South China Morning Post

Lee Kuan Yew gave Singapore a republic, and the poetry came later
South China Morning Post

To capture the essence of Singapore’s former prime minister, Lee Kuan Yew, you could point to the fact that Richard Nixon once described him as a man who « might have attained the world stature of a Churchill, a Disraeli, or a Gladstone » were he born in another country. Or the fact that Lee has served as a mentor to the likes of Deng Xiaoping and Xi Jinping . Or, more recently, Obama’s assessment that Lee is a « legendary figure of Asia in the 20th and 21st centuries ».

I had none of this perspective while growing up in 1980s Singapore. Gently chided by courtesy campaigns, reminded to save for a rainy day, nurtured and buttressed by Lee’s unique blend of Confucian ethics and Western-style capitalist ideals, all I knew was my Singapore – a dizzying blend of Chinese, Malays, Indians and Eurasians, all jostling for recognition on that tiny island. And it was up to us to sprint to the finish line once the baton was handed over. Except some of us viewed the race itself with scepticism.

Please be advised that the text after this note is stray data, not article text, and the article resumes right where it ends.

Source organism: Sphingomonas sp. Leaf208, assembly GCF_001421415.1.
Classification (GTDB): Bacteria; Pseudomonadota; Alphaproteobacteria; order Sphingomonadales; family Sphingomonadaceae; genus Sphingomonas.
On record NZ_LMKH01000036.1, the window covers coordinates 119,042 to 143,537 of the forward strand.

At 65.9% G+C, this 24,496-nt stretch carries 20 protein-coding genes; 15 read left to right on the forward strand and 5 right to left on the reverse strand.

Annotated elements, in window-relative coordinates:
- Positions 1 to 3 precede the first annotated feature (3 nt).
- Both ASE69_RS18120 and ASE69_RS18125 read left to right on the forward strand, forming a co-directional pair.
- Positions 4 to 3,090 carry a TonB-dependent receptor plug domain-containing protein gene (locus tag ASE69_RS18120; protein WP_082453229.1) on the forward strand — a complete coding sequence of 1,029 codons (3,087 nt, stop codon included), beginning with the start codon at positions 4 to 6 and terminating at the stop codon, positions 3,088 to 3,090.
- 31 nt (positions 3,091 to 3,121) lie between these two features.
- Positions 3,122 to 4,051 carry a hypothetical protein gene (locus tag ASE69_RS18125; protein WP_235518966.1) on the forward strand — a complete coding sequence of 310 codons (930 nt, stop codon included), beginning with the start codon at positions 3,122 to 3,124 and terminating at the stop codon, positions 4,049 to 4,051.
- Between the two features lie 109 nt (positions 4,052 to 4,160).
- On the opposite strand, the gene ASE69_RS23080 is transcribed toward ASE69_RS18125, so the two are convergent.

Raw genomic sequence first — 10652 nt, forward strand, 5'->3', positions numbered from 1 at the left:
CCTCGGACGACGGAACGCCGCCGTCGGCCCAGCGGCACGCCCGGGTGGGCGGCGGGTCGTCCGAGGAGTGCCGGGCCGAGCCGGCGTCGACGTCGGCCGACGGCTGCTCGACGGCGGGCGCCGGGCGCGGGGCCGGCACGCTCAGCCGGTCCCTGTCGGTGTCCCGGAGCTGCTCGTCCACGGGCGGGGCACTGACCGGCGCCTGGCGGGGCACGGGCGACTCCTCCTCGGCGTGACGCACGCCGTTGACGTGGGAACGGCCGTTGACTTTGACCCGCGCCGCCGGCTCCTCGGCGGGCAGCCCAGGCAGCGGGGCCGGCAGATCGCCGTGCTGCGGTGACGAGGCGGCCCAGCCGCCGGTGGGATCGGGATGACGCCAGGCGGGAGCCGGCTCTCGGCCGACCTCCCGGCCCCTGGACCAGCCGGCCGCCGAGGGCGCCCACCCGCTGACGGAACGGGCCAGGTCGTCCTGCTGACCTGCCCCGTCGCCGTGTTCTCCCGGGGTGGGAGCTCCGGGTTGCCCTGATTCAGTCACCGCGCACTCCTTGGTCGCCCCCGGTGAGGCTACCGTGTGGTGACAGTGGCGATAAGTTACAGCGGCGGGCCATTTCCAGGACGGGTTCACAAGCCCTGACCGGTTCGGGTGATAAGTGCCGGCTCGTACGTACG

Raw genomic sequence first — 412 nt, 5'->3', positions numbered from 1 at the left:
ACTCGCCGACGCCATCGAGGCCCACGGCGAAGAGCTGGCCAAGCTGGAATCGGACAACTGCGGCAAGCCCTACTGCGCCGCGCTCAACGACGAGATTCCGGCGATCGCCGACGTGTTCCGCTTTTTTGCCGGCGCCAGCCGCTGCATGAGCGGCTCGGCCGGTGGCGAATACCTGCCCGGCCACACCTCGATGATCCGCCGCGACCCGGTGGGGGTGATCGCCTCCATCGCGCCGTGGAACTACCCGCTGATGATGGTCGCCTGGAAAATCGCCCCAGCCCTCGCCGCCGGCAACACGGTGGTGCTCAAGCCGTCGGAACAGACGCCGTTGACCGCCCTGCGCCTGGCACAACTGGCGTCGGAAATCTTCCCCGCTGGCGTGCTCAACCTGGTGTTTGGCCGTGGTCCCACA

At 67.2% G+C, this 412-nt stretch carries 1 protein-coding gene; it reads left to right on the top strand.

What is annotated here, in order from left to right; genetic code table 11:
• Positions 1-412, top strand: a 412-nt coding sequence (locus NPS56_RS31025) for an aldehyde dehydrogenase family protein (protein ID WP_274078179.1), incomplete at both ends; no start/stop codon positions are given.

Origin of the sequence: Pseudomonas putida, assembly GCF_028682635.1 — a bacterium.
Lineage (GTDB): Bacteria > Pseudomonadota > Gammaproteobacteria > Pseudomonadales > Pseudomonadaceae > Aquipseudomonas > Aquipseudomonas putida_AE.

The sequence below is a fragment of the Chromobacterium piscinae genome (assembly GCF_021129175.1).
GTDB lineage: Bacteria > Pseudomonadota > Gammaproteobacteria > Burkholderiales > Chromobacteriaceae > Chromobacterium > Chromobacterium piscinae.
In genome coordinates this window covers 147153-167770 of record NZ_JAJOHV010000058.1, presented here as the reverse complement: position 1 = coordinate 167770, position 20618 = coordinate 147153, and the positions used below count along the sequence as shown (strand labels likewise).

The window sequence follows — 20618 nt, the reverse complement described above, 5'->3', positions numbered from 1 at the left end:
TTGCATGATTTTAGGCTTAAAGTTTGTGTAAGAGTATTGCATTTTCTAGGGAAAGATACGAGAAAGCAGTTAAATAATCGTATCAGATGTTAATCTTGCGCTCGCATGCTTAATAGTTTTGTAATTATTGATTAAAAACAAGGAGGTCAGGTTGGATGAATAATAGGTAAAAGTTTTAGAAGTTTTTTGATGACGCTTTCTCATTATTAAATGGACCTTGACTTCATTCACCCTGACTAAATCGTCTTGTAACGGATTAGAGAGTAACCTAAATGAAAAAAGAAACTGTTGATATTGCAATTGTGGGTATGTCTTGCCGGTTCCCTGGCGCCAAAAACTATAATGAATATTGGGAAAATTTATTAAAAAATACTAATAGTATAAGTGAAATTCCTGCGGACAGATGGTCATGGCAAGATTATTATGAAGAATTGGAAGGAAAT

« Don’t go wild with your imagination, » my English teacher wrote in the margins. « Very self-indulgent! » was scrawled on the next page, in angry red ink. This was the flip side of Lee’s Singapore. An emerging city state with no natural resources, no agriculture, and a tepid-at-best relationship with its closest neighbours, Singapore needed doctors, engineers, teachers and lawyers. There was no room for whimsy or creativity, a perspective neatly summed up by Lee’s maxim that « poetry is a luxury we cannot afford. What is important for pupils is not literature, but a philosophy of life ».

Je m’en serais voulu de ne pas souligner le décès de Lee Kuan Yew, le père fondateur de Singapour. En l’espace de 30 ans, Lee Kuan Yew a fait de cette petite île, sans ressources naturelles et dépendante des sweatshops, l’économie la plus libre et la plus riche du monde industrialisé.

Ce qui est intéressant dans l’histoire de Lee Kuan Yew, ce sont les moyens qu’il a pris pour faire prospérer cette ancienne colonie britannique. Lee Kuan Yew a misé sur le capitalisme, une société qui était le fruit d’un extraordinaire métissage culturel, sur l’apprentissage de l’anglais et sur une éducation qui a donné la priorité aux sciences dures plutôt qu’aux sciences molles.

Bref, Lee Kuan Yew était aux antipodes des péquistes… Singapour est devenue un îlot de richesse, le Québec est resté un îlot de pauvreté… On a peu parlé du décès de Lee Kuan Yew au Québec…

P.-S. Dans les écoles primaires de Singapour, on apprend la comptine suivante aux élèves: Good, better, best. Never let it rest. Till your good is better and your better, best.

Quelques billets que j’ai écrit sur Singapour au fils des années: